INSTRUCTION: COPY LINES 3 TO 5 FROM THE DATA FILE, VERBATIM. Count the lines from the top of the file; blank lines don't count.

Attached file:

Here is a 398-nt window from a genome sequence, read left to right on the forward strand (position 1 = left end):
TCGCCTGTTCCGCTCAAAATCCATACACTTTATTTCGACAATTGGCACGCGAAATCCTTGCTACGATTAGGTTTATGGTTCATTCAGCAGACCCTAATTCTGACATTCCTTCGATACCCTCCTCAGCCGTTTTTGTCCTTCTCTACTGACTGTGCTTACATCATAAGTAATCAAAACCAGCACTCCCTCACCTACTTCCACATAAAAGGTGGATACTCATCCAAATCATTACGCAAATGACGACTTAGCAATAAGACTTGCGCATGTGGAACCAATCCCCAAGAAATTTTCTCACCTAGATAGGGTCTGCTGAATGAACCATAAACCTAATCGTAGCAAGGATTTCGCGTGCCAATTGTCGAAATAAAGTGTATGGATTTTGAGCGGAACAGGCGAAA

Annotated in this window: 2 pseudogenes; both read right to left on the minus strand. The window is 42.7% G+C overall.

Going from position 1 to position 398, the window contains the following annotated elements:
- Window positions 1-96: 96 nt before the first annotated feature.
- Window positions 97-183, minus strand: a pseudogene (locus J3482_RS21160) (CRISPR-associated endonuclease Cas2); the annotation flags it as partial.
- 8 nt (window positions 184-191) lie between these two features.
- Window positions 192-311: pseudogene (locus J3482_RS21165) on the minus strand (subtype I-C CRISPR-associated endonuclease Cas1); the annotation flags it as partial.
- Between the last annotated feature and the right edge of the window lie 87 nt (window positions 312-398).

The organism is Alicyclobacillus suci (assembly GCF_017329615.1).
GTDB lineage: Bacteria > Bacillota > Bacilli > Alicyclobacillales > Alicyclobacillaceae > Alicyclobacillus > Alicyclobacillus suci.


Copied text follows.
Annotated in this window: 2 pseudogenes; both read right to left on the minus strand. The window is 42.7% G+C overall.

Going from position 1 to position 398, the window contains the following annotated elements:
- Window positions 1-96: 96 nt before the first annotated feature.